After a drawn-out fight against the COVID-19 pandemic over the past half year, countries going through lockdowns to varying degrees have recently published the growth rate of their gross domestic product (GDP) in the second quarter, and "slump" has become the buzzword.
Nonetheless, be it "quarter-on-quarter" growth or "year-over-year" economic performance, China has grossed impressive positive growth from April through to June. And this is inseparable from the bolstering of anti-epidemic efforts.
The world`s second-largest economy grew by 3.2 percent in April-June from a year earlier, reversing a 6.8-percent decline in the first quarter – the first contraction since at least 1992 when official quarterly GDP records started, according to China`s National Bureau of Statistics.
The reading beats the median 1.1-percent forecast by economists surveyed by Nikkei and coincides with an AFP poll, which projected the economy would claw its way back into growth territory in the second quarter of this year. The poll also forecast that China will be the only major economy to experience positive growth this year.
"China`s GDP growth rebounded rapidly in the second quarter, thanks to the successful epidemic control, orderly resumption of work and production, and supportive government policies," said Bai Ming, deputy director of the international market research institute of Chinese Academy of International Trade and Economic Cooperation.
The Wall Street Journal has said China`s strategy of early lockdowns as well as the modest stimulus are paying ec...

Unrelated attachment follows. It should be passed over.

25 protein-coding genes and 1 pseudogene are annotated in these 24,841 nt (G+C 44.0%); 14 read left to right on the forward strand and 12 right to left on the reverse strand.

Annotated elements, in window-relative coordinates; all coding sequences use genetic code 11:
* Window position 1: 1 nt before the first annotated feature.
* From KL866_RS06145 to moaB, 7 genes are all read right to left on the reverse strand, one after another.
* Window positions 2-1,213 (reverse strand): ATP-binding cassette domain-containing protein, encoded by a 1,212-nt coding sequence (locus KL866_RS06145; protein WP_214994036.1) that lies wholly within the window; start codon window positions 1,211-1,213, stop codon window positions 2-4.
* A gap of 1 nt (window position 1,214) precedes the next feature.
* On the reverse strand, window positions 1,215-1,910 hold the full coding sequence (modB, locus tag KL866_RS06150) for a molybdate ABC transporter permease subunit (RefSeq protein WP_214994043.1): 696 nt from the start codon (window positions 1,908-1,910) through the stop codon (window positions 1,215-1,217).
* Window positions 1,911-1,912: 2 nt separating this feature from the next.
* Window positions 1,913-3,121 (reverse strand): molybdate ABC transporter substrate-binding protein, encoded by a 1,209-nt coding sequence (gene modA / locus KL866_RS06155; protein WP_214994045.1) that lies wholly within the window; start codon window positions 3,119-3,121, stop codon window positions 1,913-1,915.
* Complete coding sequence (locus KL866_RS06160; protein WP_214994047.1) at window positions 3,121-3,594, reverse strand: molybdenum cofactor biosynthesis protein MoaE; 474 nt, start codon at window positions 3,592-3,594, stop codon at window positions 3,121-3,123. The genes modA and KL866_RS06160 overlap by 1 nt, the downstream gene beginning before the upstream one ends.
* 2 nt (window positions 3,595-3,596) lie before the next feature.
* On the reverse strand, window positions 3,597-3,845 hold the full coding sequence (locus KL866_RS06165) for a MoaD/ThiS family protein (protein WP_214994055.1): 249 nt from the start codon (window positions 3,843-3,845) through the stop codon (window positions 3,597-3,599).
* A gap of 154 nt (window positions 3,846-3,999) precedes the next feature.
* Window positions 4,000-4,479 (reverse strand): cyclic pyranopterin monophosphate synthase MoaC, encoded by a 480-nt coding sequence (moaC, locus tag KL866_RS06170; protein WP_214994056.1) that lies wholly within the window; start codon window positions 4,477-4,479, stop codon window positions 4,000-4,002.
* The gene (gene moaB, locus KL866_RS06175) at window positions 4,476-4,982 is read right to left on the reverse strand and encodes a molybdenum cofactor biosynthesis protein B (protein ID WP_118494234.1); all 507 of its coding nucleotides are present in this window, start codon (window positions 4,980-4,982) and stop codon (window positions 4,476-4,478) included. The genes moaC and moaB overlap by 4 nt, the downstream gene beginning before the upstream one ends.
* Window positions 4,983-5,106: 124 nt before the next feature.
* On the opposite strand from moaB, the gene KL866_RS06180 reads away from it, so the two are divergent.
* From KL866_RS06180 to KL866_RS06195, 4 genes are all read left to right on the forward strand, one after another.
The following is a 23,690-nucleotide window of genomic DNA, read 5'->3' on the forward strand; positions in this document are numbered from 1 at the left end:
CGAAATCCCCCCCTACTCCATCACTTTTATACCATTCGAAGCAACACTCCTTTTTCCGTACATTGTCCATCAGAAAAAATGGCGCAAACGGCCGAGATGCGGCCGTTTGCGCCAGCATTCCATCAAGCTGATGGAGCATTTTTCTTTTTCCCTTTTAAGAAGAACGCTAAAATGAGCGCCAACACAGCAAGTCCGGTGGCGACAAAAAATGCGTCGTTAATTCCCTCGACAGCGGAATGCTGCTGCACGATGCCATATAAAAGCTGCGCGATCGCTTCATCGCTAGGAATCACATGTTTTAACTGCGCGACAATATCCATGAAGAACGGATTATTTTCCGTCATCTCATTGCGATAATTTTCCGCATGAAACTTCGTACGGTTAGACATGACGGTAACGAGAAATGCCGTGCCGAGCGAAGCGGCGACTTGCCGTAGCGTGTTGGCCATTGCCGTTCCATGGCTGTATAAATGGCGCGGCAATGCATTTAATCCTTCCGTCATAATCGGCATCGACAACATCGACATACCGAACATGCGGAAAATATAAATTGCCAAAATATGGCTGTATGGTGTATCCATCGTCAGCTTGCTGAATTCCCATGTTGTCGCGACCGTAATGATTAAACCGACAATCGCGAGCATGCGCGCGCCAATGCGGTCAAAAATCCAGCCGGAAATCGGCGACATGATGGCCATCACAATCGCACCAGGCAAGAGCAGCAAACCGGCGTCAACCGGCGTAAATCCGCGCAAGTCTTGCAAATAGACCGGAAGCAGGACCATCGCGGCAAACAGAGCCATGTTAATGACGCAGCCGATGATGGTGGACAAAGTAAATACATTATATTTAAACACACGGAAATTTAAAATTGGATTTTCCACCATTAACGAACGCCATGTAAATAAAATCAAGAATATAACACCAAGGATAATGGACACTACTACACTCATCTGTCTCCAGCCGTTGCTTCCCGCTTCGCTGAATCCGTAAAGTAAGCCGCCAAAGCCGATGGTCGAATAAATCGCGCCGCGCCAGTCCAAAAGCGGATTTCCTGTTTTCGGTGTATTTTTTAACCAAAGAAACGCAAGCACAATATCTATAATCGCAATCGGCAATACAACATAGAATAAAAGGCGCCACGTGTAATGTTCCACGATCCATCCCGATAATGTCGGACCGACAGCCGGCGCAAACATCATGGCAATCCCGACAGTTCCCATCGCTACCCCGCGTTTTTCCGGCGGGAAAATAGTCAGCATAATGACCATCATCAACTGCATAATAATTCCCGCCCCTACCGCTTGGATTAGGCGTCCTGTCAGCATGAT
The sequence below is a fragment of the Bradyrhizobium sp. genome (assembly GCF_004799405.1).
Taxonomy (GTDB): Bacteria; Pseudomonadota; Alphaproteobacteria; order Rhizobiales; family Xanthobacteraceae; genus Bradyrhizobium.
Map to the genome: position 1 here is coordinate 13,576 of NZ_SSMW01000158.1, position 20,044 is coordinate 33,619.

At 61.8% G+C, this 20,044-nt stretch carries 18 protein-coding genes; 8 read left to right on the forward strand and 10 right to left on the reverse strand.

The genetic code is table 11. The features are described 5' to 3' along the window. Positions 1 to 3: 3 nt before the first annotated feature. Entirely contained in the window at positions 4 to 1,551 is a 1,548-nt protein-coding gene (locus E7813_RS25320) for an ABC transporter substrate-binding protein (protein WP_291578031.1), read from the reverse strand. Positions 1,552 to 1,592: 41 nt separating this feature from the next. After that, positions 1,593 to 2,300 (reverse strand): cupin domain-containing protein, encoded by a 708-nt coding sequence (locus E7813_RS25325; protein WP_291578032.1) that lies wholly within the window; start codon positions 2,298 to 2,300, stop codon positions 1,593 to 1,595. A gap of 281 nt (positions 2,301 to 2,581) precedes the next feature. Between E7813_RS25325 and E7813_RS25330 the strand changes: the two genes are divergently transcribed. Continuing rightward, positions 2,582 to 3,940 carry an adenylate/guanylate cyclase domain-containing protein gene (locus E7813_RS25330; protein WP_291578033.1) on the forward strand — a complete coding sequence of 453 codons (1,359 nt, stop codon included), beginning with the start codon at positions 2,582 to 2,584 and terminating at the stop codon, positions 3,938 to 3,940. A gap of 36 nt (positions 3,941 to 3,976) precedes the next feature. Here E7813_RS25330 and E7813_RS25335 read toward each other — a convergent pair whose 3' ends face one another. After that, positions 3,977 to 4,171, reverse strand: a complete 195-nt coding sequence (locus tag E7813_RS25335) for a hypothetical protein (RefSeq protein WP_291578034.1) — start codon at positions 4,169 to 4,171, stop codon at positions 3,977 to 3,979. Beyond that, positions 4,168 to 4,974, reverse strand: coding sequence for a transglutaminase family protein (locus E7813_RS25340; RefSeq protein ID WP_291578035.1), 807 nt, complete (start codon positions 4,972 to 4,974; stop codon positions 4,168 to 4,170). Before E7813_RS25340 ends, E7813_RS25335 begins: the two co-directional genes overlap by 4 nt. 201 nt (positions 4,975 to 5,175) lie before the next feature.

The world economy can be evaluated in various ways, depending on the model used, and this valuation can then be represented in various ways (for example, in 2006 US dollars). It is inseparable from the geography and ecology of Earth, and is therefore somewhat of a misnomer, since, while definitions and representations of the "world economy" vary widely, they must at a minimum exclude any consideration of resources or value based outside of the Earth.
For example, while attempts could be made to calculate the value of currently unexploited mining opportunities in unclaimed territory in Antarctica, the same opportunities on Mars would not be considered a part of the world economy - even if currently exploited in some way - and could be considered of latent value only in the same way as uncreated intellectual property, such as a previously unconceived invention. Beyond the minimum standard of concerning value in production, use, and exchange on the planet Earth, definitions, representations, models, and valuations of the world economy vary widely.
It is common to limit questions of the world economy exclusively to Human economic activity, and the world economy is typically judged in monetary terms, even in cases in which there is no efficient market to help valuate certain goods or services, or in cases in which a lack of independent research or government cooperation makes establishing figures difficult. Typical examples are illegal drugs and prostitution, which by any standard are a part of the world economy, but for which there is by definition no legal market of any kind.
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